4.5 Classify and analyse the types of arrangements available under Part X of the Bankruptcy Act and specify the circumstances in which such arrangements may be appropriate with reference to deeds of composition, deeds of assignment and deeds of arrangement.
4.6 Examine the nature and uses of a Part IX debt agreement.
Learning Outcome 5 - Analyse the consequences of bankruptcy upon the parties involved.
5.1 Identify the property that is available for distribution amongst creditors under the Bankruptcy Act, including an analysis of the doctrine of relation back, undervalued transactions, transactions to defeat creditors, and undue preferences
5.2 Analyse the effects of bankruptcy, on the bankrupt, secured and unsecured creditors and the debtor’s property.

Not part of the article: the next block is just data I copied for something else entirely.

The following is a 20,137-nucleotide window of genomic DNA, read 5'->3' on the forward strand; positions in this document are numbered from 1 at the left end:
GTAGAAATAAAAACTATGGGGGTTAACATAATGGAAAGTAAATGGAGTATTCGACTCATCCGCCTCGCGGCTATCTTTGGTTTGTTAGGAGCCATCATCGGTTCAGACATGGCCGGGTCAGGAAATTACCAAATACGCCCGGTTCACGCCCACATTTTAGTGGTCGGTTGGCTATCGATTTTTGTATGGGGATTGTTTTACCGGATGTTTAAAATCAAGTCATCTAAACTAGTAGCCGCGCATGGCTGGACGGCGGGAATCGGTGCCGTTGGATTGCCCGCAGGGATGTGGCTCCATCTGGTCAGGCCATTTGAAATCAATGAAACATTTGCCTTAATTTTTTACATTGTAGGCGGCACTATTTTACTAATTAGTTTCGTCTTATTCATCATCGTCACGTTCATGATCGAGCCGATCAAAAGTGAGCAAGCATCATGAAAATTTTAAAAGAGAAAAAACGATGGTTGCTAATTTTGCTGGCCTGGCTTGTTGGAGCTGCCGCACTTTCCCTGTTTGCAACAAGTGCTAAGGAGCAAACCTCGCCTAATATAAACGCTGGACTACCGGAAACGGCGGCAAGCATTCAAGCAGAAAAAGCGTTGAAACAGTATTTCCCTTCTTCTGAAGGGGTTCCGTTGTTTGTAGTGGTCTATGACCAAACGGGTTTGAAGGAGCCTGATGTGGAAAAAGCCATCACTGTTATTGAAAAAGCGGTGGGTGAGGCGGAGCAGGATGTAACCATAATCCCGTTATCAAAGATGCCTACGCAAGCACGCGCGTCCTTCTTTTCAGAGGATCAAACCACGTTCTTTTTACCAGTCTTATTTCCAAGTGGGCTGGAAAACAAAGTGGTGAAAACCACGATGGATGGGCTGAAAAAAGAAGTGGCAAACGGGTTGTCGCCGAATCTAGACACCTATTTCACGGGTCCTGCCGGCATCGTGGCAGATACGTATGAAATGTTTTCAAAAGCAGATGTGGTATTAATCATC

5.3 Compare the rights of secured and unsecured creditors in relation to being paid.
5.4 Specify the circumstances in which a bankrupt can be discharged from bankruptcy and the implications for the bankrupt and the creditors.
Learning Outcome 6 - Analyse the major features of trusts, the process of their creation, maintenance and dissolution, and the rights and responsibilities of the parties involved.
6.1 Identify the major features of trusts.
6.2 Compare the various reasons for using trusts.
6.3 Explore the methods of creating various forms of trusts, and their nature.
6.4 Analyse the legal factors governing the role of trustees.
6.5 Analyse the rights of the beneficiaries of a trust with reference to the circumstances in which they may direct the trustee and their rights when the trustee has breached a duty as a trustee.